While I was reflecting on the film after the screening, a quote from Edgar Allan Poe's short story William Wilson came to mind: "I long, in passing through the dim valley, for the sympathy- I had nearly said for the pity - of my fellow men". To me, it sums up what The Death of Mr Lazarescu is about: the frailty of human life, the lack of compassion in others, and the desire to preserve your dignity and to cling on to your life even as debilitating illness takes hold of your body and mind. It's a film in which there is little drama as we define it in a Hollywood picture; it's instead the waiting for something to happen that becomes the point of the film. It is therefore entirely intentional and appropriate that we should share and sympathise with Mr Lazarescu's agitation and that the film's growing suspense comes from our realisation that, as the old man's condition keeps deteriorating, things have reached a stalemate and nobody seems wanting to help. This pattern is established right from the start when, having ignored Lazaresu before, the hospital dispatches a paramedic only after his neighbours make the call. The film reinforces it when Lazarescu has to face the same questions and go through the same tests several times over; nearly all the nurses and doctors he sees dismissively attribute Lazarescu's condition to his drinking and smoking and only reluctantly agree to further tests and, eventually, surgery.

The mood is one of increasing desperation and helplessness, which is accentuated by the camera work: shot on digital video with handheld camera and natural lighting, it not only gives us a sense of documentary-style like immediacy but also positions the audience as a by-stander who can only look on. Puiu's film is deeply disturbing and grimly funny: laying bare the indignities that patients have to suffer at the hand of uncaring staff (even allowing for the mitigating circumstances of the casaulties caused by the bus accident, some doctors still come across as arrogant and condescending), the film is an indictment of an overtaxed health care system which, given the state of the NHS, is bound to resonate with audiences here at home. The sense of deja vu and the absurdity of Lazaresu's situation becomes so strong that disbelief and gallows humour become the only possible responses. The Death of Mr Lazaresu is a harrowing, moving film that lingers in the mind and compels us to contemplate what it means to be human, and to be compassionate to those around us. **** (out of five)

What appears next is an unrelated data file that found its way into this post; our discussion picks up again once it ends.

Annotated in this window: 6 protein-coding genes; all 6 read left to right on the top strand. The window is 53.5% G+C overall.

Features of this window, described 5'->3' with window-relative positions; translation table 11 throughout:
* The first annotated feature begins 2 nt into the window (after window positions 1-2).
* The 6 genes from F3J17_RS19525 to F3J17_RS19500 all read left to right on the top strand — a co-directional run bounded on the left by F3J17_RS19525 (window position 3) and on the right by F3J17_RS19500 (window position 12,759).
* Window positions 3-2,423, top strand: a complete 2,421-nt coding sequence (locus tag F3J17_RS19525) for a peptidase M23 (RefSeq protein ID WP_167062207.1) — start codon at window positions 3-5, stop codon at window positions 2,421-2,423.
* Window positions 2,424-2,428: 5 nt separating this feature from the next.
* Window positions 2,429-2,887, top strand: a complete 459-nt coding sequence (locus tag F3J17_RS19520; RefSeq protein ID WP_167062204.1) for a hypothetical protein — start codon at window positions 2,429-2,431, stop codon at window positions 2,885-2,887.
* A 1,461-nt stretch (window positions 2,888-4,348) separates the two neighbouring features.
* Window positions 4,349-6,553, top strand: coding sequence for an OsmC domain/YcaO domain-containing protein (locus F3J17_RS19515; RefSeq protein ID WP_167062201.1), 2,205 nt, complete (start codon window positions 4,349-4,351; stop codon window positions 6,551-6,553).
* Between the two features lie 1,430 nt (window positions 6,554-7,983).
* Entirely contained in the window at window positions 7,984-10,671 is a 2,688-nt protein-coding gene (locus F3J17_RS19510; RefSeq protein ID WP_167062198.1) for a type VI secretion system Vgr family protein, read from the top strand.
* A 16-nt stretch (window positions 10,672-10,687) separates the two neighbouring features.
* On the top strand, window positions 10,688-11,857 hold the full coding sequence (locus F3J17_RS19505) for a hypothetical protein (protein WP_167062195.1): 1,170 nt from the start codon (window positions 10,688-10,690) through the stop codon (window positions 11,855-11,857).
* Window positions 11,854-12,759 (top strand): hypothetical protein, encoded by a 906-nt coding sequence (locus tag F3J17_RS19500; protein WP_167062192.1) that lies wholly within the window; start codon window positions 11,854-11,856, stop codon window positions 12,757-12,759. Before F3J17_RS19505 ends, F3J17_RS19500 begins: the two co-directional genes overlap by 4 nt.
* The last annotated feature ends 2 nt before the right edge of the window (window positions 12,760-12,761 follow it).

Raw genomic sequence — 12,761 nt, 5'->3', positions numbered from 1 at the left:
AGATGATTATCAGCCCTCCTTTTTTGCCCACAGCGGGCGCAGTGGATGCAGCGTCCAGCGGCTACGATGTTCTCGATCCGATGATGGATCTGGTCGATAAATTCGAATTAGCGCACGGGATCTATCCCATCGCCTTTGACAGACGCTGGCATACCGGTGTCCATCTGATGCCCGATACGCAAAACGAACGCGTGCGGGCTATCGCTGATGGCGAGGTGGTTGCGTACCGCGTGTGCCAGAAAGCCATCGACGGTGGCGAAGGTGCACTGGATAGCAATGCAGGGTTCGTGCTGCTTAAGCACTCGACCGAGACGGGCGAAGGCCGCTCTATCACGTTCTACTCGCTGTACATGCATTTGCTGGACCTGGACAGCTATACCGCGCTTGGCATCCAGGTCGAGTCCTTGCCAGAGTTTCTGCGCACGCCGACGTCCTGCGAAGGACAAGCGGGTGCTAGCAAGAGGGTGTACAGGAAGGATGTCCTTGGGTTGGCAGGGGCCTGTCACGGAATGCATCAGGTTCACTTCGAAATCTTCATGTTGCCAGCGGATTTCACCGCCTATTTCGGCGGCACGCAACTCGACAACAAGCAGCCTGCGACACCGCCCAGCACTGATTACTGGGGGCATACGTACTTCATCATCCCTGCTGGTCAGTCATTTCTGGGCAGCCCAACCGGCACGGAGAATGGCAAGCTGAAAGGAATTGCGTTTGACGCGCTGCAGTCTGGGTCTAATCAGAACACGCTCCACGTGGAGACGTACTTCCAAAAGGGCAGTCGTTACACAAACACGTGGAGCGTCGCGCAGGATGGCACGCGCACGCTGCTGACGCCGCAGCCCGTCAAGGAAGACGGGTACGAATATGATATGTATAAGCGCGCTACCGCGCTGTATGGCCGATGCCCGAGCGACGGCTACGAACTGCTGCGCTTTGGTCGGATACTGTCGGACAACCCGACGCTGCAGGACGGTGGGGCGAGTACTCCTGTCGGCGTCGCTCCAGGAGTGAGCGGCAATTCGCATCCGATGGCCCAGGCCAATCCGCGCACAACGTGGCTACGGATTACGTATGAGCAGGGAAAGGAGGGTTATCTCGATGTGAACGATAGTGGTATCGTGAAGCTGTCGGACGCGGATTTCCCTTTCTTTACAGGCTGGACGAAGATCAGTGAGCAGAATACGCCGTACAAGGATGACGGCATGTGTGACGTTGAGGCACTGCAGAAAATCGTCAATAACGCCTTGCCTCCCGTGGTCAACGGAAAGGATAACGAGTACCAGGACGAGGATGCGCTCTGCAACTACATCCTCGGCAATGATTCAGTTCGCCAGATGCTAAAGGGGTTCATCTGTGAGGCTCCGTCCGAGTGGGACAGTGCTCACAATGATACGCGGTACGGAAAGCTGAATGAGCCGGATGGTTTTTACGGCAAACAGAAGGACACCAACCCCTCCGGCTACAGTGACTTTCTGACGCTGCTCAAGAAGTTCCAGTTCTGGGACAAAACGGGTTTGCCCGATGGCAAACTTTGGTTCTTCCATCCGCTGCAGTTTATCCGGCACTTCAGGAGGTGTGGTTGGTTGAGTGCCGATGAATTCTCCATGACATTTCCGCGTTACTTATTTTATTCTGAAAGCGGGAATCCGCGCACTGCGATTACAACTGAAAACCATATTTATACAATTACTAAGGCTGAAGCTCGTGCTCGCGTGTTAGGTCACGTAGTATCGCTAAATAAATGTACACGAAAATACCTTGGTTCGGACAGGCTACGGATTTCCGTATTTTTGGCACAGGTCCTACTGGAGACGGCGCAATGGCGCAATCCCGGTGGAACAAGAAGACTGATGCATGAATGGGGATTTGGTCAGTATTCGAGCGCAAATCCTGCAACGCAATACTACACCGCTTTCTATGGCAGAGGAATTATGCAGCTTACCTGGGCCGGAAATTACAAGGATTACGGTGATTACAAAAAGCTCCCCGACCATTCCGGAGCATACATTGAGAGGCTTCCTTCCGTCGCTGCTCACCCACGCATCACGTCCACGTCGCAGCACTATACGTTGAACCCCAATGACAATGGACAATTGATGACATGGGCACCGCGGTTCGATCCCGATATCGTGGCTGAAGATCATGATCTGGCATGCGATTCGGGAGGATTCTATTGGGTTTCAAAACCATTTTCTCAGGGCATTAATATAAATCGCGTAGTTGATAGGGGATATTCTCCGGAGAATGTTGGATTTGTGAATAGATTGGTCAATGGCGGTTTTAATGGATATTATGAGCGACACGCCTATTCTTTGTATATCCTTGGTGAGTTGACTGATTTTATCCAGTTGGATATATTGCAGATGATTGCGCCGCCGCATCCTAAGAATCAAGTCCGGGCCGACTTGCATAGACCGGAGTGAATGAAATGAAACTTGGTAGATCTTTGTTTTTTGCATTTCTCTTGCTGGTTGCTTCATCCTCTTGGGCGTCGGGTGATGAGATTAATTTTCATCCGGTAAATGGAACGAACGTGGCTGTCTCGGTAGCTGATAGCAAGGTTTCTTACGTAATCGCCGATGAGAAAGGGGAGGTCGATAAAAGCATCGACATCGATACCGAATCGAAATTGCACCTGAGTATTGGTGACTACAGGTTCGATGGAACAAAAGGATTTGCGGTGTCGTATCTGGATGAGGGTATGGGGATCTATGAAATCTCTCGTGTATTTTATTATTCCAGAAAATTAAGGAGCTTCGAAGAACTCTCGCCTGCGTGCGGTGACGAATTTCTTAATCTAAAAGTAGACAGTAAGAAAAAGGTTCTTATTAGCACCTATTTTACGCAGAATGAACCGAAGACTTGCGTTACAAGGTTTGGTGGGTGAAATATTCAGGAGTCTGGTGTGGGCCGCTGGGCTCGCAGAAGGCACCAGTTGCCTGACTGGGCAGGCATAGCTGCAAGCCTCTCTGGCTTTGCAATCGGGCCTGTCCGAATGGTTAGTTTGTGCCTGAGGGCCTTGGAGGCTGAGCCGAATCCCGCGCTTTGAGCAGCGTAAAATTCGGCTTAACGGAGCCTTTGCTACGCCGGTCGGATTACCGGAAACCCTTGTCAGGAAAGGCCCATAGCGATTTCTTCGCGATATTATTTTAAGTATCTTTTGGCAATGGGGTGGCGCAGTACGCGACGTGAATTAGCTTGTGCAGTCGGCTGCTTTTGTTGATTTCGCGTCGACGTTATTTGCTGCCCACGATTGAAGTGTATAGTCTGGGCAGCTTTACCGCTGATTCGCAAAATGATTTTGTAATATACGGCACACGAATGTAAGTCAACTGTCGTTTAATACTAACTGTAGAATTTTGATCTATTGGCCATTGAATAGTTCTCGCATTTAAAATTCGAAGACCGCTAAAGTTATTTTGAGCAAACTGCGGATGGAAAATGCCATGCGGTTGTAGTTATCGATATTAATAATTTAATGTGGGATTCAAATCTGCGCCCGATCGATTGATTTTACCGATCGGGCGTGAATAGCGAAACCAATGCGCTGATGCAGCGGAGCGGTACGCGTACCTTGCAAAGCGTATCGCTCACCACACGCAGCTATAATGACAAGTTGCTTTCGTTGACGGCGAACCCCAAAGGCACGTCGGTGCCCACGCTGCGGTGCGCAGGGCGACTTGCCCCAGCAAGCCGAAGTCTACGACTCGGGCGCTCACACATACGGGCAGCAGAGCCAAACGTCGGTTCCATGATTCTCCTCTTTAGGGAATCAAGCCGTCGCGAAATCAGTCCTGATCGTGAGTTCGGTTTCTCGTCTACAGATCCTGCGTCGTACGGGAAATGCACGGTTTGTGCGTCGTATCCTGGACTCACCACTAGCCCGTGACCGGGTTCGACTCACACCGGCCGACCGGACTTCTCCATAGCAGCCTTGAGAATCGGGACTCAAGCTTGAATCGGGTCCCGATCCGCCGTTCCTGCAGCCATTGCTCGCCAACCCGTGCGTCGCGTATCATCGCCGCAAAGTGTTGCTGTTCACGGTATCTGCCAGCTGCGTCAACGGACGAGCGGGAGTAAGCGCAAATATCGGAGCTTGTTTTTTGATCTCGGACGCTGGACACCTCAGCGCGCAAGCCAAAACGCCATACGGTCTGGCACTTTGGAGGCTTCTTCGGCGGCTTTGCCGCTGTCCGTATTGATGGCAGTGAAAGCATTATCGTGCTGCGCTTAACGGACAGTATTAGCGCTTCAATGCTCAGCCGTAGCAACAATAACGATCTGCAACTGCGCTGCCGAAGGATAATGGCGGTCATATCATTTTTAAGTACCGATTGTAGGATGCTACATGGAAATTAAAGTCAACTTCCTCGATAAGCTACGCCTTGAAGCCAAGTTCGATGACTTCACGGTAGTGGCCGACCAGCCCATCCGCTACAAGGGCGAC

In Memoriam


RIP Jack Warden, 1921-2006.

And earlier this month, Red Buttons, 1919-2006.





Thursday, July 20, 2006

James Bond Ultimate Edition Set reviewed on DVDTimes


Wanted to draw your attention to the DVDTimes reviews of Sony/MGM's upcoming James Bond Ultimate Edition Boxset that includes all 20 Bonds films in restored picture, remastered sound and (in some cases) new extra material. The Connery/Dalton and Brosnan films have all gotten a review already as have the Moore films Moonraker, The Spy Who Loved Me, and The Man With The Golden Gun. The reviews are very comprehensive and a good read. You can find them all on DVDTimes, but here are links to Dr No (1962), From Russia With Love (1963), Goldfinger (1964), The Spy Who Loved Me (1977), The Living Daylights (1987) and Goldeneye (1995).

Update: New Astaire/Rogers Vol 2 set (R1) in October (artwork added)


Now updated with artwork: Warner continue with their great work releasing classic musicals on DVD: anyone who bought Warner's excellent Astaire/Rogers Vol 1 Set last year will be pleased to hear that a second set with Carefree and The Gay Divorcee among the later Astaire/Rogers films is scheduled for R1 release on the 17th of October - you can read more in detail here. Warner are also going to release a 12-disc set (replete with press book reproductions and a soundtrack CD) that contains all 10 films that Fred Astaire and Ginger Rogers did together, and owners of the first volume will have the opportunity to upgrade to that set at a special price.

There are two box sets available in Region 2 from Universal but two of the ten films are missing and there are no extras at all; we also suspect that unlike the Warner collections the films have not received any restoration.

Monday, July 17, 2006

Criterion's October line-up


Criterion have announced their titles for October, including two debuts: Jane Campion's Sweetie (1989), the schizophrenia drama Clean, Shaven by Lodge Kerrigan (1994), the Italian film Hands over the City with Rod Steiger (1963) and Mexican director Alfonso Cuaron's satire Solo Con Tu Pareja (1991) which was lensed by Emmanuel Lubezki (responsible for the beautiful cinematography in Terence Malick's The New World).

Sunday, July 16, 2006

Superman Returns (2006)


Warning: the plot synopsis contains minor spoilers

Superman Returns has had a long and troubled gestation and production history but you wouldn't guess it from the finished film which is stylish and and involving. If, like Batman Begins and Hulk, it didn't strain too hard for respectability, it'd have been a great film.